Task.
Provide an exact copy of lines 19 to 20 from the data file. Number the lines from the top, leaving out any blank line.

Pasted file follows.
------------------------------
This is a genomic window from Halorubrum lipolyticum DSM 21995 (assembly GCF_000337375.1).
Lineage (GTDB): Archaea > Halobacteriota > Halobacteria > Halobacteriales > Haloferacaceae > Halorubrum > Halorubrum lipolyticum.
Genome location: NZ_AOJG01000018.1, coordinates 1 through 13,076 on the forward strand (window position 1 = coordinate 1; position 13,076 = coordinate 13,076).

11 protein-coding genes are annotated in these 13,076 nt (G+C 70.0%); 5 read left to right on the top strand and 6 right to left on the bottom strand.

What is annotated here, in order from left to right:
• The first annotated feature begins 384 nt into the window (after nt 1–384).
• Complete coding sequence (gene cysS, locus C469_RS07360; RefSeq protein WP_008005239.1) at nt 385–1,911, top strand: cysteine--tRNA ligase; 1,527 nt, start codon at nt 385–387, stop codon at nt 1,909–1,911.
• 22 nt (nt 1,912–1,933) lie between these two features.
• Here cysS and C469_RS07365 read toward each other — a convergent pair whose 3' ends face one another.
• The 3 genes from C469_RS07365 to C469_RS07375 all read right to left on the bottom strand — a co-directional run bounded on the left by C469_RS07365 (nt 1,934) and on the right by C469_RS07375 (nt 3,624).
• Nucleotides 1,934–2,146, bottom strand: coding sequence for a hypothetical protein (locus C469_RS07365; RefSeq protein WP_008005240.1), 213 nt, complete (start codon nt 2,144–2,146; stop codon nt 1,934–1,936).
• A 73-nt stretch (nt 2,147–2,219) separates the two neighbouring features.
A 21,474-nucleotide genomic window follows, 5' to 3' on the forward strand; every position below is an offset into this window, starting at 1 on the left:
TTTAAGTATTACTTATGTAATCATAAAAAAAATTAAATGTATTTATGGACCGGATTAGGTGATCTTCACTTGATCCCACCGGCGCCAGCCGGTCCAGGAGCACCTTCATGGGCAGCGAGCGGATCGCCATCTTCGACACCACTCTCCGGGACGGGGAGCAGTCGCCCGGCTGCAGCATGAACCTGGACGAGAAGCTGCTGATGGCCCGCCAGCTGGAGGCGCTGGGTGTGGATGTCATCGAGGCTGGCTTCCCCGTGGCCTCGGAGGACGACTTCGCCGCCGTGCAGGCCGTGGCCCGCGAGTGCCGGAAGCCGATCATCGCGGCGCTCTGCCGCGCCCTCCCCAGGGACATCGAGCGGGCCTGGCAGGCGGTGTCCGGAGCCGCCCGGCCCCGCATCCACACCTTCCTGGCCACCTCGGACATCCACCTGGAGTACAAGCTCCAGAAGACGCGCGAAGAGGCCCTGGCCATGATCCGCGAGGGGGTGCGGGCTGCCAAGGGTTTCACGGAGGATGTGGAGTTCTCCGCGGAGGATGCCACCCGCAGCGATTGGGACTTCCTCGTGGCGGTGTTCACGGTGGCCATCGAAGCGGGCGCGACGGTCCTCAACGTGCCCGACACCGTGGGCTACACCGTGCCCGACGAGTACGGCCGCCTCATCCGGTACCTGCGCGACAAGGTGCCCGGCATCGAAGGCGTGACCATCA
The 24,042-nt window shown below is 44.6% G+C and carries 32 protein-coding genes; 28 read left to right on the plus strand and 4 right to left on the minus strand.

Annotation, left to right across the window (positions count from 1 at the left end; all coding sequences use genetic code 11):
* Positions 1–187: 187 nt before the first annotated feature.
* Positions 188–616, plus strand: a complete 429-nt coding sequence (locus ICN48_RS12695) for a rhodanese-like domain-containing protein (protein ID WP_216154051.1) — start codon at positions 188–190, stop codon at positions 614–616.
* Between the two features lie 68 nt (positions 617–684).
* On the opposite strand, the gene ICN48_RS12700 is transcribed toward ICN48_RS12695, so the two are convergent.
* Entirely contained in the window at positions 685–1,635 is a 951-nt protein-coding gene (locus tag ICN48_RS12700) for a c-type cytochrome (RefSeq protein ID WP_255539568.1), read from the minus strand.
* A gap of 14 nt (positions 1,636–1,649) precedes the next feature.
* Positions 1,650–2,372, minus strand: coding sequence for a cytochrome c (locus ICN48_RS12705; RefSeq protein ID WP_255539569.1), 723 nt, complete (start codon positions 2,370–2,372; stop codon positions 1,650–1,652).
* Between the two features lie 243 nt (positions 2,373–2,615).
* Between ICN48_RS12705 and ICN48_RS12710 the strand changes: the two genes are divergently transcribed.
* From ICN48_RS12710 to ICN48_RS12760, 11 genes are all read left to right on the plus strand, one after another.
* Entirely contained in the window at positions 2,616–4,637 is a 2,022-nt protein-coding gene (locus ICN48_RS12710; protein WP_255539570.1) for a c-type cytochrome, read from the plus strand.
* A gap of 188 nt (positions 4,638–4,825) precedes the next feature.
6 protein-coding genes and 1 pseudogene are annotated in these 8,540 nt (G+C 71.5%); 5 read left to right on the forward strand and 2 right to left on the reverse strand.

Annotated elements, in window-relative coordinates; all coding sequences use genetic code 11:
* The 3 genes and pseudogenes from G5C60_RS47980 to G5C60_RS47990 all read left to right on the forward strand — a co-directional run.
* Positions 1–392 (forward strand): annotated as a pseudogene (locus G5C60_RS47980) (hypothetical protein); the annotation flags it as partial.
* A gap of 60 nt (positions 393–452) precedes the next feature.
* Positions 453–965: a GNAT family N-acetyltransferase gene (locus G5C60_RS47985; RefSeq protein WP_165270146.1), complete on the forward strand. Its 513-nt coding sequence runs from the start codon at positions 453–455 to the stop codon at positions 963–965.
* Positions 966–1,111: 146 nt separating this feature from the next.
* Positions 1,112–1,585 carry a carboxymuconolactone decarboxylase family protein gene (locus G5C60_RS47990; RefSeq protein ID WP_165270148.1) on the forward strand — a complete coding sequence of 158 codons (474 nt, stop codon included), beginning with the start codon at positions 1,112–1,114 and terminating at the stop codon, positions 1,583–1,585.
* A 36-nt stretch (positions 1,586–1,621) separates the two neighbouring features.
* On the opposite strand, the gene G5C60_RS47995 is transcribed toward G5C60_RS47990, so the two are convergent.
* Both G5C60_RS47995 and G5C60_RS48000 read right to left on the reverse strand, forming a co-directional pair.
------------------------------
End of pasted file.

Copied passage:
* Between the two features lie 68 nt (positions 617–684).
* On the opposite strand, the gene ICN48_RS12700 is transcribed toward ICN48_RS12695, so the two are convergent.